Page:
However, in regard to the August 19, 2014 call, the Van Ru representative failed to follow the policies and procedures of Van Ru. While the representative had online access at all times to the written procedures and received all of the training described above, he nevertheless failed to identify that he was calling from Van Ru on behalf of the Department of Education. Still, the Magistrate granted Van Ru’s motion for summary judgment on all alleged FDCPA violations, relying on the Bona Fide Error defense for the final item. 

The District Court’s Decision 

Plaintiff objected to the Magistrate Judge’s findings and conclusions, specifically, the finding of that Van Ru was entitled to the Bona Fide Error defense. The District Court’s decision is short and concise. It is a mere four pages.  The court wrote: 

“Plaintiff objects to these findings and conclusions and contends that [T]here is a genuine dispute of fact with regard to whether the evidence on the record makes it impossible for a reasonable trier of fact to find either that: (1) Defendant’s employee intentionally withheld the identity of his employer in the telephone call in order to gain the benefit of seeming to be a direct federal employee; or (2) that Defendant failed to meet its burden of proving that it maintained reasonably adapted procedures for avoiding such violations.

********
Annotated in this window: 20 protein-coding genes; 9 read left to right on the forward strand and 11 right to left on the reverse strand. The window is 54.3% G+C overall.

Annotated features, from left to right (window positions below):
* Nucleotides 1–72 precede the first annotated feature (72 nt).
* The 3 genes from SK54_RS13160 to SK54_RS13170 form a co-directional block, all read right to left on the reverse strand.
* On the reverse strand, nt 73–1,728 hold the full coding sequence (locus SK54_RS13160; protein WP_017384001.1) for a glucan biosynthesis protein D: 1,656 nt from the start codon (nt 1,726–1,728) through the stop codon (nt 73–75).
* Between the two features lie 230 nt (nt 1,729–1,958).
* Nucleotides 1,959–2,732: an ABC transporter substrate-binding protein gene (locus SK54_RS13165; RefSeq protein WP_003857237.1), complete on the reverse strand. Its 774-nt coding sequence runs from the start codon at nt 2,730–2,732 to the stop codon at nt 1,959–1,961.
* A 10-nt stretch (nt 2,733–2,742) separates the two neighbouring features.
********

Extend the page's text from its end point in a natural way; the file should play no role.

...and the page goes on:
Neither of these contentions is well-founded. Plaintiff does not point to competing material allegations of fact that would appropriately preclude entering summary judgment for the Defendant. Instead, Plaintiff attempts to read differing interpretations into the provided undisputed facts. This represents a disagreement over the legal effect and consequences of the facts and not the material facts themselves. This does not create a material dispute. The objection is overruled. The analysis and conclusion of the Magistrate Judge are correct.” 

insideARM Perspective 

insideARM suggests that compliance professionals review this case for the discussion of the proof provided by Van Ru on their policies and procedures. Van Ru was able to convince the court that the violation was unintentional and a “Bona Fide Error.” 

At the end of the day the ARM industry employs ordinary people. Ordinary people make innocent mistakes, regardless of the amount of training and the safeguards in place to limit or prevent.  It is a positive story for the industry to see a court recognize the efforts to train and supervise. 

The depth of the record presented to the court, including the call recordings, contributed to the successful defense.


Advertisement